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Urodynamics Test (UDS)

What is Urodynamics?

If you have a problem with urine leakage or blocked urine flow, one of the tools your doctor may use to evaluate the cause of your symptoms is urodynamic testing.

Urodynamics is a study that assesses how the bladder and urethra are performing their job of storing and releasing urine. Several muscles, organs, and nerves are involved in collecting, storing, and releasing urine. The kidneys form urine by filtering wastes and extra water from the bloodstream. The ureters are tubes that carry urine from the kidneys to the bladder. The bladder stores urine until you are ready to empty it. The bladder opens into the urethra, the tube that allows urine to pass outside the body. Problems in the urinary system can be caused by aging, illness, or injury.

  1. Uroflowmetry

    A uroflowmeter automatically measures the amount of urine and the flow rate. You may be asked to urinate privately into a toilet that contains a collection device and scale. This equipment creates a graph that shows changes in flow rate from second to second so your doctor can see the peak flow rate and how many seconds it took to get there. Results of this test will be abnormal if the bladder muscle is weak or urine flow is obstructed.

  2. Measurement of Postvoid Residual

    After you have finished, you may still have some urine, usually only an ounce or two, remaining in your bladder. To measure this postvoid residual, the doctor may use a catheter, a thin tube that can be gently glided into the urethra. He or she can also measure the postvoid residual with ultrasound equipment that uses harmless sound waves to create a picture of the bladder. A postvoid residual of more than 200 mL, about half a pint, is a clear sign of a problem. Even 100 mL, about half a cup, requires further evaluation. However, the amount of postvoid residual can be different each time you urinate.

  3. Cystometry

    A cystometrogram (CMG) measures how much your bladder can hold, how much pressure builds up inside your bladder as it stores urine, and how full it is when you feel the urge to urinate. The doctor will use a catheter to empty your bladder completely. Then a special, smaller catheter will be placed in the bladder. This catheter has a pressure-measuring device called a manometer. Another catheter may be placed in the rectum to record pressure there as well. Your bladder will be filled slowly with warm water. During this time you will be asked how your bladder feels and when you feel the need to urinate. The volume of water and the bladder pressure will be recorded. You may be asked to cough or strain during this procedure. Involuntary bladder contractions can be identified.

  4. Measurement of Leak Point Pressure

    While your bladder is being filled for the CMG, it may suddenly contract and squeeze some water out without warning. The manometer will record the pressure at the point when the leakage occurred. This reading may provide information about the kind of bladder problem you have. You may also be asked to apply abdominal pressure to the bladder by coughing, shifting position, or trying to exhale while holding your nose and mouth. These actions help the doctor evaluate your sphincter muscles.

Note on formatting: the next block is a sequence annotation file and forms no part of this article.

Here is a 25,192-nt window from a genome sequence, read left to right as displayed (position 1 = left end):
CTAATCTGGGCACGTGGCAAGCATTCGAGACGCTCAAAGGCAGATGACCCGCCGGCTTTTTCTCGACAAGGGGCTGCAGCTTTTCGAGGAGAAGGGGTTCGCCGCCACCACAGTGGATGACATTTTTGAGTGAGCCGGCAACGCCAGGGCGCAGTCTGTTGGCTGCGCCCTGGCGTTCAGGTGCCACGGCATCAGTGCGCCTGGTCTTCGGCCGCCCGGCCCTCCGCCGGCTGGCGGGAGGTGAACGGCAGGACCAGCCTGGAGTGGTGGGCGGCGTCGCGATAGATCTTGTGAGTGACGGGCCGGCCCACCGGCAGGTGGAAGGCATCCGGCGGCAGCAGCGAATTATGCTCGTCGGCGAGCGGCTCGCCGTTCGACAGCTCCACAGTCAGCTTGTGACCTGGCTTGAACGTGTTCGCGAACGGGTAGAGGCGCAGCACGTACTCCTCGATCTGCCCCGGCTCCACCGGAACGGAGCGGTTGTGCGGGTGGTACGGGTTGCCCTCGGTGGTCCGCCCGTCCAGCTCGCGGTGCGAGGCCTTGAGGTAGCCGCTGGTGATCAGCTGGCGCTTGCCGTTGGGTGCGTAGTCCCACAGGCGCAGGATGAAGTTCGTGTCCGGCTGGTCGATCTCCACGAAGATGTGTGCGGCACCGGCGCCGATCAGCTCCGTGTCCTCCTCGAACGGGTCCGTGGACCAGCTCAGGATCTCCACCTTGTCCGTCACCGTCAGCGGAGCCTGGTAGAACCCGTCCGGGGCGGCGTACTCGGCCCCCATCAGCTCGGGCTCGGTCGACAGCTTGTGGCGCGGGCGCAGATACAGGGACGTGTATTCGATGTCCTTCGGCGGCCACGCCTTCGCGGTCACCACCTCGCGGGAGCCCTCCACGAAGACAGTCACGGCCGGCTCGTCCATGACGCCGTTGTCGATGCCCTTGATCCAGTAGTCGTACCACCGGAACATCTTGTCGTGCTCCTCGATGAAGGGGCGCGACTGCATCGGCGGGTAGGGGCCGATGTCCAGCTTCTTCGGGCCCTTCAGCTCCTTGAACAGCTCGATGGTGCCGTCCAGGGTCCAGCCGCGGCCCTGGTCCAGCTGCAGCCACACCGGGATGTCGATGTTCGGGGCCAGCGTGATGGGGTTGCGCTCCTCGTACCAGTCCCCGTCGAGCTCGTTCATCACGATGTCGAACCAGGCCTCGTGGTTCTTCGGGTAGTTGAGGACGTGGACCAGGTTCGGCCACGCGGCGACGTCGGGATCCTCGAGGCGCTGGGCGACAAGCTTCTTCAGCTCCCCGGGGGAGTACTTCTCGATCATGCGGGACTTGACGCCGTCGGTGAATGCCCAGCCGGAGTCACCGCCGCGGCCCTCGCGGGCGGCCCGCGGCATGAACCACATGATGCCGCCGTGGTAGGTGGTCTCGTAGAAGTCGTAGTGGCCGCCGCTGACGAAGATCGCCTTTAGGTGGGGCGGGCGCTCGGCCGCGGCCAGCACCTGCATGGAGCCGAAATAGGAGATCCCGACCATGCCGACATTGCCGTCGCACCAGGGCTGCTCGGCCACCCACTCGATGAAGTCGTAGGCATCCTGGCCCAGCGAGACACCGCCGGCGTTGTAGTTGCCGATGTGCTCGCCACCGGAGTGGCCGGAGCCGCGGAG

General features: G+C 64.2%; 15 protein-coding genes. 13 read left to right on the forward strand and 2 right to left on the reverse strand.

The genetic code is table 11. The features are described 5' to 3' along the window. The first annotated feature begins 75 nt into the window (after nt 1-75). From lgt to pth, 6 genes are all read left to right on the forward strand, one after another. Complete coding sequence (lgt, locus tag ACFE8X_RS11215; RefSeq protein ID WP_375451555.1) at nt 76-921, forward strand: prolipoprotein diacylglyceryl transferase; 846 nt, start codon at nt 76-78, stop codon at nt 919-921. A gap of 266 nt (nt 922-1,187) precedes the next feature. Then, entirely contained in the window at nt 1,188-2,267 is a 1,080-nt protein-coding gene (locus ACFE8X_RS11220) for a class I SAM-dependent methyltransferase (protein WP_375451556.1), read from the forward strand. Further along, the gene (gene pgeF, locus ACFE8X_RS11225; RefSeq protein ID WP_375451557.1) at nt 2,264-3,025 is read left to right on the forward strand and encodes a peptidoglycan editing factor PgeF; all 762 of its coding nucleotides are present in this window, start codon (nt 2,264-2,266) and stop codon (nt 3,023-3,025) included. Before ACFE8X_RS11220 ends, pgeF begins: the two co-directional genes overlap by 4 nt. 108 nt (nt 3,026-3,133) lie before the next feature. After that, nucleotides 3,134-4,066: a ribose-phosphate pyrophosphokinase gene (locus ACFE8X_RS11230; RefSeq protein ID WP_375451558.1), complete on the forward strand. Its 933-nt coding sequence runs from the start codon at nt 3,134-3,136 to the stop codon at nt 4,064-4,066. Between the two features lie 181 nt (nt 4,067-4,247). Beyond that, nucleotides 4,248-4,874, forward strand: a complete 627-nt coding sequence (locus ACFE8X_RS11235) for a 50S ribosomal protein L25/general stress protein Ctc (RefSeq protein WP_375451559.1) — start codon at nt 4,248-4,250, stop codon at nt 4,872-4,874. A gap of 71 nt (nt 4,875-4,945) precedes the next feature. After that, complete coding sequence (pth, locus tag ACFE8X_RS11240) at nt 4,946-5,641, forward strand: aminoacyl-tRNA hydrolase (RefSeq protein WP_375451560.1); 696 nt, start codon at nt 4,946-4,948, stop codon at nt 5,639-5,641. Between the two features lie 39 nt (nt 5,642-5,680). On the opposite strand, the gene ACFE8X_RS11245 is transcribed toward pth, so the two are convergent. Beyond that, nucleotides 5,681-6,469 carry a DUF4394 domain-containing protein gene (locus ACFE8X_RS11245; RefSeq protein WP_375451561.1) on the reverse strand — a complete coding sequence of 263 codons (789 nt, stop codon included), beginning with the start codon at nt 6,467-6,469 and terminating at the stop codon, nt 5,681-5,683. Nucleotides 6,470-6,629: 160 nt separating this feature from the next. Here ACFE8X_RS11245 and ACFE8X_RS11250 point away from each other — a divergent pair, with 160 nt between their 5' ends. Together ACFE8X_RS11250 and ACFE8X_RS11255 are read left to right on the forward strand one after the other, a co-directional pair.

5. Pressure Flow Study

    After the CMG, you will be asked to empty your bladder. The catheter can measure the bladder pressures required to urinate and the flow rate a given pressure generates. This pressure flow study helps to identify bladder outlet obstruction that men may experience with prostate enlargement. Bladder outlet obstruction is less common in women but can occur with a fallen bladder or rarely after a surgical procedure for urinary incontinence. Most catheters can be used for both CMG and pressure flow studies.

  6. Electromyography

    If your doctor feels that your urinary problem is related to nerve or muscle damage, you may be given an electromyography. This test measures the muscle activity in and around the urethral sphincter by using special sensors. The sensors are placed on the skin near the urethra and rectum or they are located on the urethral or rectal catheter. Muscle activity is recorded on a machine. The patterns of the impulses will show whether the messages sent to the bladder and urethra are coordinated correctly.

  7. Video Urodynamics

    Urodynamic tests may be performed with or without equipment to take pictures of the bladder during filling and emptying. The imaging equipment may use x rays or sound waves. If x-ray equipment is used, the bladder will be filled with a contrast medium that will show up on the x ray instead of the warm water. The pictures and videos show the size and shape of the urinary tract and help your doctor understand your problem.
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John R. Franklin, M.D., M.A - Board Certified Urologist John R. Franklin, M.D., M.A - Board Certified Urologist
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